Tech Topics: There's a Cloud Over the Groundwater Industry (and It's a Good Thing)
April 22, 2013
There has been a lot of talk lately about “the cloud”-cloud computing, cloud data storage, etc. So what is this cloud all about and how, if at all, does it apply to the groundwater industry? I decided to do a little snooping, so I visited a company I’d heard about in Las Vegas called Aqua Management Inc. (AMI). They make cloud-based remote asset monitoring systems for the groundwater and other industries.
First of all, what is “the cloud”? The cloud refers to the use of hardware and/or software computing resources delivered as a service over the Internet. It can be as simple as storing your photographic images on services like Just Cloud or Dropbox-there are dozens of them, and some for free. One of the most popular examples of cloud storage is YouTube, where you store and share your videos for free.
At the other end of the spectrum are products by companies like Oracle, which offer application software and database services to banks and large corporations on a fee basis so that their customers don’t have to have in-house specialists to keep their hardware and software running. For this, they pay a very large monthly fee.
Microsoft is now offering some of their application software, such as Office 13, via the cloud so you don’t have to have the software on your computer and worry about keeping it updated. For this service, you pay a small monthly fee.
Another term used in describing Aqua Management’s products with which you might not be familiar is SCADA which stands for supervisory control and data acquisition. SCADA systems provide the communication pathway between devices like pump controllers and variable frequency drives to computers. SCADA communications protocol has been used for years between pump stations and management computers but, before devices like those manufactured by AMI, pump controllers and VFDs were hard-wired or connected by land lines to computers that made using them in remote locations difficult and not for the faint at heart.
A useful feature of SCADA-type communication protocols is their ability to allow multiple parameter sensors like water level, discharge pressure and flow rate to be connected on one network to multiple computers. In addition to the well parameters, which are monitored using digital pressure sensors, flow meters, etc., all of the pump motor parameters like horsepower, kilowatts, kilowatt-hours, voltage, frequency of the power, phase balance, etc., can be monitored using a SCADA-compatible VFD or pump control unit. And, as the name implies, SCADA systems can also control your pump. Virtually any information that you can gather or control standing at a pump station is available remotely via a SCADA system.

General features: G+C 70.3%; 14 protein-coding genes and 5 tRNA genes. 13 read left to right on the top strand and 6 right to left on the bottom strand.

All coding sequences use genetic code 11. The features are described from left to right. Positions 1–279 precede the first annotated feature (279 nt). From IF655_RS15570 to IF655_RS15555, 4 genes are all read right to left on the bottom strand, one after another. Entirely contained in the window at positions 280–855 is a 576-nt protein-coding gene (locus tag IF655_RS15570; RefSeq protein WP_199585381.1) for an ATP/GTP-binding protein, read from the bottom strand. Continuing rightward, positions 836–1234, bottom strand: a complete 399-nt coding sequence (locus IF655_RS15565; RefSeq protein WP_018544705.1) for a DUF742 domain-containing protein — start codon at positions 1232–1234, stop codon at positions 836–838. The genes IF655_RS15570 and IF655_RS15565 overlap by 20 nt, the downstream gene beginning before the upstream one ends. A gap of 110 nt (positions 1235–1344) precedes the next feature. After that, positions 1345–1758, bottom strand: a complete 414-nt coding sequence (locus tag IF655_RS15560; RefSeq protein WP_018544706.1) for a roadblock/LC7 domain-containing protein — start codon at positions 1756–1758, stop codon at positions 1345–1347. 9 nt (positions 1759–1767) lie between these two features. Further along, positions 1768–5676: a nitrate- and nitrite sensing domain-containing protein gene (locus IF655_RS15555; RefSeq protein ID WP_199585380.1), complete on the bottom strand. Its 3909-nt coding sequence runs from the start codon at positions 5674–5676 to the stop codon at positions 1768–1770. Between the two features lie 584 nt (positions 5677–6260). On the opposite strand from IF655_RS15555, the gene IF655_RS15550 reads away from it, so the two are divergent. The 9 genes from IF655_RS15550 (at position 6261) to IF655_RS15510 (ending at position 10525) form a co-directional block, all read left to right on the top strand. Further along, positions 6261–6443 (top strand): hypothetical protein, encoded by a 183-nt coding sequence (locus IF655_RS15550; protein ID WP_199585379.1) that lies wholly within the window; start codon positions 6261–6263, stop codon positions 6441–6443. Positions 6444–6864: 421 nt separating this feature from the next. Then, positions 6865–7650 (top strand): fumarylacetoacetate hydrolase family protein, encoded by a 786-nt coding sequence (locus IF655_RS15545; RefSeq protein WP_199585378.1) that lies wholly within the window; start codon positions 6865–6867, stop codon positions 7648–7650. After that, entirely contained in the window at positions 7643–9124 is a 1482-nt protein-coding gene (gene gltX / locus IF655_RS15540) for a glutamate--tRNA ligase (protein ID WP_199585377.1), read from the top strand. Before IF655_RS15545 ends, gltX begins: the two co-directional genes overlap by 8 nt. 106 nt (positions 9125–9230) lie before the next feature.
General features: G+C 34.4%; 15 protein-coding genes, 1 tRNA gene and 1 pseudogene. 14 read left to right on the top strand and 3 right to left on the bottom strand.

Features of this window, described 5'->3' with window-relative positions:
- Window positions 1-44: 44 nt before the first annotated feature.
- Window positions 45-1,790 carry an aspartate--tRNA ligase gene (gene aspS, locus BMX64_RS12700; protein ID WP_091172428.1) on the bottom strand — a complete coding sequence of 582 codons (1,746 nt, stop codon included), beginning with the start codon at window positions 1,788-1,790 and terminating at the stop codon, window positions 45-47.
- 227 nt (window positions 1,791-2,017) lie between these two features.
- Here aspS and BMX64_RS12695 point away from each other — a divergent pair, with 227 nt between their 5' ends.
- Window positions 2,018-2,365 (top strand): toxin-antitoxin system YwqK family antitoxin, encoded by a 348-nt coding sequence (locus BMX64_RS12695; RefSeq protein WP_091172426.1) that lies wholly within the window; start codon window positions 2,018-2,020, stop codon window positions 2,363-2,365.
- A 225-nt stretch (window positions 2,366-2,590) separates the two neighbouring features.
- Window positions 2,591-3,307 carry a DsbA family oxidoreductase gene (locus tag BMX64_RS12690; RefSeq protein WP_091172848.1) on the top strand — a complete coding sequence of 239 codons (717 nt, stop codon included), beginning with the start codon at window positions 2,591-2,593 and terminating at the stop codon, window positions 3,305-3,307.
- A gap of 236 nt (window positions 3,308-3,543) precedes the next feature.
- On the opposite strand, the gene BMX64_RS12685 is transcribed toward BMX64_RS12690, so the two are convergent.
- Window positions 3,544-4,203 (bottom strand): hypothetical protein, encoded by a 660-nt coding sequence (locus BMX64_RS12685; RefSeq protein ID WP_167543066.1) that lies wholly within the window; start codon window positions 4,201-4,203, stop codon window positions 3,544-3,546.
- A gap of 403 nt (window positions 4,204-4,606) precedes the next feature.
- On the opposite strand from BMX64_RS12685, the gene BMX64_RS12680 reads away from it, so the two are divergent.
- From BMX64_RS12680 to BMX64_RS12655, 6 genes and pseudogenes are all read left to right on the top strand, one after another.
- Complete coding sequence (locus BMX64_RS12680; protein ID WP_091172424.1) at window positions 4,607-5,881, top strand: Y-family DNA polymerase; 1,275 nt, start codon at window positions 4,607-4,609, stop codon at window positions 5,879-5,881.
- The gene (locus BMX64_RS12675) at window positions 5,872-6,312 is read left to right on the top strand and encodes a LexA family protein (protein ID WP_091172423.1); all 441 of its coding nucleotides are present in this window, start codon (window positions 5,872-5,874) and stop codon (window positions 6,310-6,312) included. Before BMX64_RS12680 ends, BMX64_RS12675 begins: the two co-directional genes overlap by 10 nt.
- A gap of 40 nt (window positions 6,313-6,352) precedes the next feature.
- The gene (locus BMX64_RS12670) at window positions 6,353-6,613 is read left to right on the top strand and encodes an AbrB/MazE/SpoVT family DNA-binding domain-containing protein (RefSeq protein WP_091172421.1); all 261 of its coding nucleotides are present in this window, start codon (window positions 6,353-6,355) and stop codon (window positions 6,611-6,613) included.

What Aqua Management brings to the table is a simple, inexpensive little weatherproof device called VAPOR that includes SCADA software and a built-in cell phone that interfaces with the well through pressure sensors, water level sensors and a pump controller such as SymCom’s Model 777, allowing you to monitor and control all of the important functions of the well from anywhere with a computer, iPad-type device or smartphone via the Internet.
With this system, a farmer, using his iPhone while on vacation in Hawaii, could check the water level in his well, the flow rate and pressure output of his pump, the pump run hours and total kWH consumed, plus about anything else he wanted to know about his well in Iowa. Or, he could check the moisture content in his corn field and turn on the center pivot pump if he thought it necessary.
The possibilities are endless and if this article has sparked your interest and imagination, contact the manufacturer at the Internet address listed with this column. Or, if you are already a SymCom customer, you can get a version of VAPOR built to SymCom’s specifications and tailored to use with the 777 PumpSaver series of pump controllers directly from SymCom. Their unit is called the CellRam for Cellular Based Remote Asset Monitor. SymCom’s contact information is also listed with this article.
It has been projected that by 2015 it will take you five years to view all the videos crossing the Internet to and from the cloud every second. Soon everyday things around us will start talking to each other, from home appliances to industrial machines and even vending machines. Imagine your washing machine asking the water heater for 10 gallons of hot water and the water heater checking with the utility company for best rate plan during the day to heat up the water. This technology will be available in a few years. Talking to your well from a remote location is available now. Check it out.
Aqua Management Inc.